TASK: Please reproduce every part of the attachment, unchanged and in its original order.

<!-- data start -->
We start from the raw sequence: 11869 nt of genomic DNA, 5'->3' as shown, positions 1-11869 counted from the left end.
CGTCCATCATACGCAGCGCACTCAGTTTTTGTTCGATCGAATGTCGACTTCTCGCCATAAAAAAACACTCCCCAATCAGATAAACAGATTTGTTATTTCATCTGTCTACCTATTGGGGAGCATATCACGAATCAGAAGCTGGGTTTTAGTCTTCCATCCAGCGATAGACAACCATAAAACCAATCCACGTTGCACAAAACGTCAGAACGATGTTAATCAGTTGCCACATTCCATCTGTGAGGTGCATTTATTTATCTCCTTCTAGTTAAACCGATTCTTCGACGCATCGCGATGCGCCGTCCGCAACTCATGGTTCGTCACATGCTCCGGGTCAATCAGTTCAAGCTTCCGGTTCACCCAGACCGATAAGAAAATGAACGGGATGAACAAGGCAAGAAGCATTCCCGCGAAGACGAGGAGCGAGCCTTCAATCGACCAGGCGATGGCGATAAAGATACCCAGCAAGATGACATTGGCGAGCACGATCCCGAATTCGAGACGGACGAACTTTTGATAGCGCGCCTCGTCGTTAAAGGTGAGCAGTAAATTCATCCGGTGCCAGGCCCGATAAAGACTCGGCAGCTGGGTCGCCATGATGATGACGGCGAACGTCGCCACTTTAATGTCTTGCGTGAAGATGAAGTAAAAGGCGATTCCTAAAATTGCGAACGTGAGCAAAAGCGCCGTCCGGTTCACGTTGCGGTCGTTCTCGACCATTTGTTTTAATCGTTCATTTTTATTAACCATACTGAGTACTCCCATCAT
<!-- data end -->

We start from the raw sequence: 11869 nt of genomic DNA, 5'->3' as shown, positions 1-11869 counted from the left end.
CGTCCATCATACGCAGCGCACTCAGTTTTTGTTCGATCGAATGTCGACTTCTCGCCATAAAAAAACACTCCCCAATCAGATAAACAGATTTGTTATTTCATCTGTCTACCTATTGGGGAGCATATCACGAATCAGAAGCTGGGTTTTAGTCTTCCATCCAGCGATAGACAACCATAAAACCAATCCACGTTGCACAAAACGTCAGAACGATGTTAATCAGTTGCCACATTCCATCTGTGAGGTGCATTTATTTATCTCCTTCTAGTTAAACCGATTCTTCGACGCATCGCGATGCGCCGTCCGCAACTCATGGTTCGTCACATGCTCCGGGTCAATCAGTTCAAGCTTCCGGTTCACCCAGACCGATAAGAAAATGAACGGGATGAACAAGGCAAGAAGCATTCCCGCGAAGACGAGGAGCGAGCCTTCAATCGACCAGGCGATGGCGATAAAGATACCCAGCAAGATGACATTGGCGAGCACGATCCCGAATTCGAGACGGACGAACTTTTGATAGCGCGCCTCGTCGTTAAAGGTGAGCAGTAAATTCATCCGGTGCCAGGCCCGATAAAGACTCGGCAGCTGGGTCGCCATGATGATGACGGCGAACGTCGCCACTTTAATGTCTTGCGTGAAGATGAAGTAAAAGGCGATTCCTAAAATTGCGAACGTGAGCAAAAGCGCCGTCCGGTTCACGTTGCGGTCGTTCTCGACCATTTGTTTTAATCGTTCATTTTTATTAACCATACTGAGTACTCCCATCAT